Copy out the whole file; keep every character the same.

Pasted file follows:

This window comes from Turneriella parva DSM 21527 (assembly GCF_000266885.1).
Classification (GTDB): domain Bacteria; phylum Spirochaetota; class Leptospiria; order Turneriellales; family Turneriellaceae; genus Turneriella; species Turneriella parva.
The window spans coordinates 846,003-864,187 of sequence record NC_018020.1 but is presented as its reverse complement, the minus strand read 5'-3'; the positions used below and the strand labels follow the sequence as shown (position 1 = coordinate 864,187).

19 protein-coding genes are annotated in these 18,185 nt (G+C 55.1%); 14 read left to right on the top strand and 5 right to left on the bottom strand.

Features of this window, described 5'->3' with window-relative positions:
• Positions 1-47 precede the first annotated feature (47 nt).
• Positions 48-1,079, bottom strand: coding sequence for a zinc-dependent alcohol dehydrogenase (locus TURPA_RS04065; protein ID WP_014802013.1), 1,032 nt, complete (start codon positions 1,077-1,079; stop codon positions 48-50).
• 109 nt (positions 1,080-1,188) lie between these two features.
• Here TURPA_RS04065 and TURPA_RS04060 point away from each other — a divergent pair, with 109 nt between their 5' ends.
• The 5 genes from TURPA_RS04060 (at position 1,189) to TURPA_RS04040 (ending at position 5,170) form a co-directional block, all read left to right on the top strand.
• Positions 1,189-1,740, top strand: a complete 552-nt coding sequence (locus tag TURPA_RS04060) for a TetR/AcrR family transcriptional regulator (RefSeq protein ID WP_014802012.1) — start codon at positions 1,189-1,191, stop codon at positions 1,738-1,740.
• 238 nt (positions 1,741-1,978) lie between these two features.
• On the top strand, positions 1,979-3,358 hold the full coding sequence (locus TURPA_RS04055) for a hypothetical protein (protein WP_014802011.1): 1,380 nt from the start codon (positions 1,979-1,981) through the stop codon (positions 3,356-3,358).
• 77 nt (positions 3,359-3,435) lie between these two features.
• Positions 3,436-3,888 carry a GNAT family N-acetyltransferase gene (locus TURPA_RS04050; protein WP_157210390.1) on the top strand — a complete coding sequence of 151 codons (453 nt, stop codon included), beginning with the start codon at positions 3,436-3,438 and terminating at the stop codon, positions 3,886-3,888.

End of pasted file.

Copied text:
This window comes from Turneriella parva DSM 21527 (assembly GCF_000266885.1).
Classification (GTDB): domain Bacteria; phylum Spirochaetota; class Leptospiria; order Turneriellales; family Turneriellaceae; genus Turneriella; species Turneriella parva.
The window spans coordinates 846,003-864,187 of sequence record NC_018020.1 but is presented as its reverse complement, the minus strand read 5'-3'; the positions used below and the strand labels follow the sequence as shown (position 1 = coordinate 864,187).

19 protein-coding genes are annotated in these 18,185 nt (G+C 55.1%); 14 read left to right on the top strand and 5 right to left on the bottom strand.

Features of this window, described 5'->3' with window-relative positions:
• Positions 1-47 precede the first annotated feature (47 nt).
• Positions 48-1,079, bottom strand: coding sequence for a zinc-dependent alcohol dehydrogenase (locus TURPA_RS04065; protein ID WP_014802013.1), 1,032 nt, complete (start codon positions 1,077-1,079; stop codon positions 48-50).
• 109 nt (positions 1,080-1,188) lie between these two features.
• Here TURPA_RS04065 and TURPA_RS04060 point away from each other — a divergent pair, with 109 nt between their 5' ends.
• The 5 genes from TURPA_RS04060 (at position 1,189) to TURPA_RS04040 (ending at position 5,170) form a co-directional block, all read left to right on the top strand.
• Positions 1,189-1,740, top strand: a complete 552-nt coding sequence (locus tag TURPA_RS04060) for a TetR/AcrR family transcriptional regulator (RefSeq protein ID WP_014802012.1) — start codon at positions 1,189-1,191, stop codon at positions 1,738-1,740.
• 238 nt (positions 1,741-1,978) lie between these two features.
• On the top strand, positions 1,979-3,358 hold the full coding sequence (locus TURPA_RS04055) for a hypothetical protein (protein WP_014802011.1): 1,380 nt from the start codon (positions 1,979-1,981) through the stop codon (positions 3,356-3,358).
• 77 nt (positions 3,359-3,435) lie between these two features.
• Positions 3,436-3,888 carry a GNAT family N-acetyltransferase gene (locus TURPA_RS04050; protein WP_157210390.1) on the top strand — a complete coding sequence of 151 codons (453 nt, stop codon included), beginning with the start codon at positions 3,436-3,438 and terminating at the stop codon, positions 3,886-3,888.